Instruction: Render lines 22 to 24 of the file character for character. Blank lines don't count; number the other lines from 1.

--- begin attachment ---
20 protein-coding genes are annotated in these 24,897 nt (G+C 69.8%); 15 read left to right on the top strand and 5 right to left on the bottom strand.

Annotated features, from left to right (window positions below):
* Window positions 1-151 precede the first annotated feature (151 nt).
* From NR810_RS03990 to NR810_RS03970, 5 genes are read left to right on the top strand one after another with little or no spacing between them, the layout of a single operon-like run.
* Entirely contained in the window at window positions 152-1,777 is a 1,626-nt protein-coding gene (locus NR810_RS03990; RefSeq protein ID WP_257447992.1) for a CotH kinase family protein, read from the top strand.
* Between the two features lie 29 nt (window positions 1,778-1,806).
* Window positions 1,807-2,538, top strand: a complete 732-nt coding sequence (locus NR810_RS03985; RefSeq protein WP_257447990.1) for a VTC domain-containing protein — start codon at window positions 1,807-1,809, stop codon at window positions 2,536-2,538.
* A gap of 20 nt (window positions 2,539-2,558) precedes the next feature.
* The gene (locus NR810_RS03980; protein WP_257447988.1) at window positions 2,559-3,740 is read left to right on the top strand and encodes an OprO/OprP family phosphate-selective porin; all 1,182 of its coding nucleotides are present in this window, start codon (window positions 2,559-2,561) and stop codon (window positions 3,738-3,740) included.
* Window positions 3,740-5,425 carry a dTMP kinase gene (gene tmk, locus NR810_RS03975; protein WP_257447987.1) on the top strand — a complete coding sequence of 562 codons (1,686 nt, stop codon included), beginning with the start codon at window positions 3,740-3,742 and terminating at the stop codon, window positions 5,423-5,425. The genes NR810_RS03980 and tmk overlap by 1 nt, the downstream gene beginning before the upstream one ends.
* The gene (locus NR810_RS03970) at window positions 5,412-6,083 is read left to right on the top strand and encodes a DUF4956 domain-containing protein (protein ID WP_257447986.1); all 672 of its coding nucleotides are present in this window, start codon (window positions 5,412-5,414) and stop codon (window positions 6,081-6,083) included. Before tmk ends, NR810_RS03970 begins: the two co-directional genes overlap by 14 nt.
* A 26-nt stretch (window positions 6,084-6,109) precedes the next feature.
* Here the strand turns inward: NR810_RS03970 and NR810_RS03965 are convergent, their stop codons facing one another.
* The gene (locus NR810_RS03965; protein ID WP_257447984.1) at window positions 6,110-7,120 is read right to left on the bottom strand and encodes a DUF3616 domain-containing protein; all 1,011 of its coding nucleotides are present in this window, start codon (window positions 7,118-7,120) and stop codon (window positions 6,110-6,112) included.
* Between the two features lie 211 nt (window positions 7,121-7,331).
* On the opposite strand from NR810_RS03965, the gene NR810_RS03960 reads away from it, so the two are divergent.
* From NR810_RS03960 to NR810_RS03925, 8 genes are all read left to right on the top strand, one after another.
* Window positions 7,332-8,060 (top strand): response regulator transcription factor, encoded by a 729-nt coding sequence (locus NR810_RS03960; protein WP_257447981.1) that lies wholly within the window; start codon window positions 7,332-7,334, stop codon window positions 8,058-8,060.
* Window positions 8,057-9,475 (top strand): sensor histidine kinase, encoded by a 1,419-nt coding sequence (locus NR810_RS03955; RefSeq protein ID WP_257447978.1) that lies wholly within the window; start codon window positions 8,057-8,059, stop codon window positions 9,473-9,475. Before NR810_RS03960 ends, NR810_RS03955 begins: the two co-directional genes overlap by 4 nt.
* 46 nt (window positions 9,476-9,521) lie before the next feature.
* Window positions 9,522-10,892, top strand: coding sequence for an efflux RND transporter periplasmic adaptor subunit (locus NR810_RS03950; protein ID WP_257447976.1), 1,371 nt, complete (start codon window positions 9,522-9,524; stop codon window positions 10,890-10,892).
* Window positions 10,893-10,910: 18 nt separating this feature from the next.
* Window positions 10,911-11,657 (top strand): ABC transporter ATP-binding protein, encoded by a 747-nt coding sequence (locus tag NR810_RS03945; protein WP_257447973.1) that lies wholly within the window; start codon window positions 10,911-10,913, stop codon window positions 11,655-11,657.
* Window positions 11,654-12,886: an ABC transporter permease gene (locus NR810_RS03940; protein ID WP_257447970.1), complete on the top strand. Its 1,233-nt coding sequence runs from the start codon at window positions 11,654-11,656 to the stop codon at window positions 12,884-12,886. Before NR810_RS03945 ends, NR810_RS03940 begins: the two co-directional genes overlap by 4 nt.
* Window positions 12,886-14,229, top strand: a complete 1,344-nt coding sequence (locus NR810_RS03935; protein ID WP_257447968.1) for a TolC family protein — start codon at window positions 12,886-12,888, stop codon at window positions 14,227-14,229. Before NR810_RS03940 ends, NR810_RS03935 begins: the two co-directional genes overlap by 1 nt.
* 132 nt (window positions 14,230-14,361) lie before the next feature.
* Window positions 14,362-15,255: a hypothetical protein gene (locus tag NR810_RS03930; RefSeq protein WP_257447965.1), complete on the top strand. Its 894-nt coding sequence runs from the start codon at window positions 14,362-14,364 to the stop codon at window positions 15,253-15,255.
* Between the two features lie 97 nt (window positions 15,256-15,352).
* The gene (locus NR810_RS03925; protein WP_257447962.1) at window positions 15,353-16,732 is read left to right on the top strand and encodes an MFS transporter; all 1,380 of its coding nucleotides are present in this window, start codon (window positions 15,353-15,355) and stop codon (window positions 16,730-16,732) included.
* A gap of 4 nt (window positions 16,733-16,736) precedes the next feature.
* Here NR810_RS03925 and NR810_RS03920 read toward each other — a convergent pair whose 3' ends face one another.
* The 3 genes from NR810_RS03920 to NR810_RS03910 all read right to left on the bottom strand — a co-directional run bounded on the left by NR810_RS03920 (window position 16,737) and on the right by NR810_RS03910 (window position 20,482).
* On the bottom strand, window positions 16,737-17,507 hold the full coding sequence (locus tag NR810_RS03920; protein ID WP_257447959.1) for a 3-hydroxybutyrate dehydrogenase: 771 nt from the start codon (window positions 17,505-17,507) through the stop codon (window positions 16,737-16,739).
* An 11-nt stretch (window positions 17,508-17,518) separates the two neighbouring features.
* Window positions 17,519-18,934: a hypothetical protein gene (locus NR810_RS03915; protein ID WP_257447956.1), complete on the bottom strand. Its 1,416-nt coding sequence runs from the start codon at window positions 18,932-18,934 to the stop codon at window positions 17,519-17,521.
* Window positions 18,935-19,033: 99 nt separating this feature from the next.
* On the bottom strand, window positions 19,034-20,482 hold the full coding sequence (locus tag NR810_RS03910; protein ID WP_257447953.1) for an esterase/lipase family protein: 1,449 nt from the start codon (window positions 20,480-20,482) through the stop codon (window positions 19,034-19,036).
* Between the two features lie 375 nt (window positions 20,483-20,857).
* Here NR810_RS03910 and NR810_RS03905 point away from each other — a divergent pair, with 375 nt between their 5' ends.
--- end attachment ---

* Window positions 10,893-10,910: 18 nt separating this feature from the next.
* Window positions 10,911-11,657 (top strand): ABC transporter ATP-binding protein, encoded by a 747-nt coding sequence (locus tag NR810_RS03945; protein WP_257447973.1) that lies wholly within the window; start codon window positions 10,911-10,913, stop codon window positions 11,655-11,657.
* Window positions 11,654-12,886: an ABC transporter permease gene (locus NR810_RS03940; protein ID WP_257447970.1), complete on the top strand. Its 1,233-nt coding sequence runs from the start codon at window positions 11,654-11,656 to the stop codon at window positions 12,884-12,886. Before NR810_RS03945 ends, NR810_RS03940 begins: the two co-directional genes overlap by 4 nt.